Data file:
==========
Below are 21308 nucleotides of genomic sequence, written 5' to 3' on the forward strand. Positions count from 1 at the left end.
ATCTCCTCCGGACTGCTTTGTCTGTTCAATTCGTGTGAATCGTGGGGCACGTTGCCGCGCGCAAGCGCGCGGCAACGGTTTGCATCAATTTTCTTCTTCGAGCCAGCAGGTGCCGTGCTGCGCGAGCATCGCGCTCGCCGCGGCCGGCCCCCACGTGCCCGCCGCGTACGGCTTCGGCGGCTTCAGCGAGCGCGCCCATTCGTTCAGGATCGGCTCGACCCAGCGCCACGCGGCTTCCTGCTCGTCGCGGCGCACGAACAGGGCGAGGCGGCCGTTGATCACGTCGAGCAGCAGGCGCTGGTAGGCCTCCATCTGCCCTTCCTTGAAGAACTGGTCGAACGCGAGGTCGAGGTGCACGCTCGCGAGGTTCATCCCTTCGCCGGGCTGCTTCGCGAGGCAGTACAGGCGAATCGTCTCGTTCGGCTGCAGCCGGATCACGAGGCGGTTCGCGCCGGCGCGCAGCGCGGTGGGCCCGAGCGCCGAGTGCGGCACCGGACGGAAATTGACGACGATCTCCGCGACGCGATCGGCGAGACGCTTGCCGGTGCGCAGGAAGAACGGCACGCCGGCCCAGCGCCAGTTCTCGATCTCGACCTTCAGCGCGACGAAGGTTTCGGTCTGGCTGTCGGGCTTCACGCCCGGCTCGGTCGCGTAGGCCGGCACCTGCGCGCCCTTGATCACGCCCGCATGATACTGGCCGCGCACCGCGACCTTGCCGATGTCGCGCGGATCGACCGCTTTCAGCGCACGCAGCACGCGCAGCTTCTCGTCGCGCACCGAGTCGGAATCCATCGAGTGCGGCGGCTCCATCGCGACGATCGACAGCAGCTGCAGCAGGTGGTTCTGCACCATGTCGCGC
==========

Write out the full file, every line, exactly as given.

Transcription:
Below are 21308 nucleotides of genomic sequence, written 5' to 3' on the forward strand. Positions count from 1 at the left end.
ATCTCCTCCGGACTGCTTTGTCTGTTCAATTCGTGTGAATCGTGGGGCACGTTGCCGCGCGCAAGCGCGCGGCAACGGTTTGCATCAATTTTCTTCTTCGAGCCAGCAGGTGCCGTGCTGCGCGAGCATCGCGCTCGCCGCGGCCGGCCCCCACGTGCCCGCCGCGTACGGCTTCGGCGGCTTCAGCGAGCGCGCCCATTCGTTCAGGATCGGCTCGACCCAGCGCCACGCGGCTTCCTGCTCGTCGCGGCGCACGAACAGGGCGAGGCGGCCGTTGATCACGTCGAGCAGCAGGCGCTGGTAGGCCTCCATCTGCCCTTCCTTGAAGAACTGGTCGAACGCGAGGTCGAGGTGCACGCTCGCGAGGTTCATCCCTTCGCCGGGCTGCTTCGCGAGGCAGTACAGGCGAATCGTCTCGTTCGGCTGCAGCCGGATCACGAGGCGGTTCGCGCCGGCGCGCAGCGCGGTGGGCCCGAGCGCCGAGTGCGGCACCGGACGGAAATTGACGACGATCTCCGCGACGCGATCGGCGAGACGCTTGCCGGTGCGCAGGAAGAACGGCACGCCGGCCCAGCGCCAGTTCTCGATCTCGACCTTCAGCGCGACGAAGGTTTCGGTCTGGCTGTCGGGCTTCACGCCCGGCTCGGTCGCGTAGGCCGGCACCTGCGCGCCCTTGATCACGCCCGCATGATACTGGCCGCGCACCGCGACCTTGCCGATGTCGCGCGGATCGACCGCTTTCAGCGCACGCAGCACGCGCAGCTTCTCGTCGCGCACCGAGTCGGAATCCATCGAGTGCGGCGGCTCCATCGCGACGATCGACAGCAGCTGCAGCAGGTGGTTCTGCACCATGTCGCGC